Suit Claims S.E.C. Failed to Detect Madoff Scheme

Two victims of Bernard L. Madoff’s huge Ponzi scheme sued the Securities and Exchange Commission on Wednesday, saying that the agency’s failure to detect the fraud years ago contributed to their financial losses. Echoing complaints that other victims have made for months, the two plaintiffs argued in the lawsuit that they would not have fallen prey to the fraud if the government had “simply done its job”

and if the commission had not “closed its eyes to Madoff’s obvious crimes.”

The lawsuit, filed in federal court in Manhattan, is aimed at forcing the commission to repay $2.4 million lost by the two plaintiffs — Phyllis Molchatsky, a disabled retiree, and Stephen Schneider, a doctor nearing retirement, both residents of New York. They had previously demanded compensation through administrative complaints to the commission, which have been denied.

“Based on our initial understanding, we believe there is no merit to the complaint,” said John Heine, a spokesman for the commission.

The lawsuit, filed by lawyers with Herrick, Feinstein in New York, faces a significant fight because the legal doctrine of sovereign immunity makes it extremely difficult to sue a government agency for the consequences of its official activity.

Lawyers for the two victims acknowledged that the doctrine might prevent litigation arising from the commission’s discretionary decisions, formal policies and rule-making. But they assert that the doctrine does not shield the S.E.C. from the consequences of “serial, gross negligence” in carrying out its day-to-day duties.

“The S.E.C. staff who investigated Madoff from time to time were not crafting policy or making rules,” the complaint asserted. Rather, it said, the staff members were carrying out their routine obligations to investigate numerous tips and warnings about Mr. Madoff and simply “botched all of them.”

The complaint draws heavily on a report by the commission’s inspector general, released in August. That report identified dozens of hapless errors, faulty procedures, inaccurate legal interpretations and inept staff work that marred the commission’s numerous failed investigations of Mr. Madoff over a 16-year period beginning in 1992.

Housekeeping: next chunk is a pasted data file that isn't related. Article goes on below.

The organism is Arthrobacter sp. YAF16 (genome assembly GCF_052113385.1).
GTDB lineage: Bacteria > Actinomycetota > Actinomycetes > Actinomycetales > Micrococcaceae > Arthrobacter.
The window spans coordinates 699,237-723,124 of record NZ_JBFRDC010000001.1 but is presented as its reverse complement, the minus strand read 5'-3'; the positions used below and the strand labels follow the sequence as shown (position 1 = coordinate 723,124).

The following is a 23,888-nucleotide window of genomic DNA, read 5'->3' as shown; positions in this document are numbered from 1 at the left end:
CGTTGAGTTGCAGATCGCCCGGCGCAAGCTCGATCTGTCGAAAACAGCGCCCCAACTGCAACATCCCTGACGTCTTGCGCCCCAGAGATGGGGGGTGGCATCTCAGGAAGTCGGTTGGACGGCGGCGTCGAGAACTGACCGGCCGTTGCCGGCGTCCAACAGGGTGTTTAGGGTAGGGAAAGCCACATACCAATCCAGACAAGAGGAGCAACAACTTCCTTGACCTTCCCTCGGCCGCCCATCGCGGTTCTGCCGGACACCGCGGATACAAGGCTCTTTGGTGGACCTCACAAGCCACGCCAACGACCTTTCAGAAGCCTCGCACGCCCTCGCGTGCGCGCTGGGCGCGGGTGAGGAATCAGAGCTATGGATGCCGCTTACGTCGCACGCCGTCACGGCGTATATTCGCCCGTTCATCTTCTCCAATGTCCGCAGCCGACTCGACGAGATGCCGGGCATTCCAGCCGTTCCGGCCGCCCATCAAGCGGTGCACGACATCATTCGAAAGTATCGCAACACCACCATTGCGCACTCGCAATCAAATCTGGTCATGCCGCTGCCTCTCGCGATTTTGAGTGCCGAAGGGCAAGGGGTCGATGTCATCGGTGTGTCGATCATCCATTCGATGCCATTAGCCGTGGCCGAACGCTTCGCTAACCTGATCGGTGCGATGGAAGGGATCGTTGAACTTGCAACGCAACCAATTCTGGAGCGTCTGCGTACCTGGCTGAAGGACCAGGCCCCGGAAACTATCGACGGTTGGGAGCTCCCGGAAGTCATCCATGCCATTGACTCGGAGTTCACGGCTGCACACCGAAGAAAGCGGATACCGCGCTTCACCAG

Mary L. Schapiro, who became chairwoman of the S.E.C. about six weeks after Mr. Madoff’s arrest, acknowledged those shortcomings last month but promised to undertake broad structural reforms aimed at preventing such failures in the future.

Difficult as it may be to collect damages for Madoff victims from the S.E.C., success by the plaintiffs would establish new ground rules for investors and regulators.

But any ruling against the commission will certainly be appealed to the utmost, given its potential impact in the Madoff case alone, where out-of-pocket losses are estimated to exceed $13 billion and paper losses exceed $65 billion.

The sovereign immunity challenge filed Wednesday is one of several lawsuits to arise in the Madoff scandal that have the potential to rewrite laws that have long governed Wall Street’s relationship with its customers and its regulators.

In February, a federal bankruptcy judge in Manhattan will review whether the trustee liquidating Mr. Madoff’s estate for the benefit of his victims is correctly applying the 1970 law that established the Securities Investors Protection Corporation, an industry-financed fund that provides up to $500,000 in upfront reimbursement for losses incurred in the bankruptcy of a brokerage firm.

The trustee, citing a common legal practice in Ponzi scheme cases, calculates an investor’s loss as the difference between the amount invested and the amount withdrawn over time. Victims whose withdrawals exceed their initial investments — who have no valid claim, under the trustee’s formula — are arguing in court that their losses should be based on their final account statement from Mr. Madoff.

The trustee, Irving H. Picard, has also sued several large investors in the Madoff fund to recover money they withdrew over the years, asserting in each case that the investors “knew or should have known” that their profits were implausible and most likely fictional.

Several securities law specialists say those cases, if successful, might force professional investors to revise their assessment of the risks they would face if an apparently profitable opportunity turned out to be fraudulent.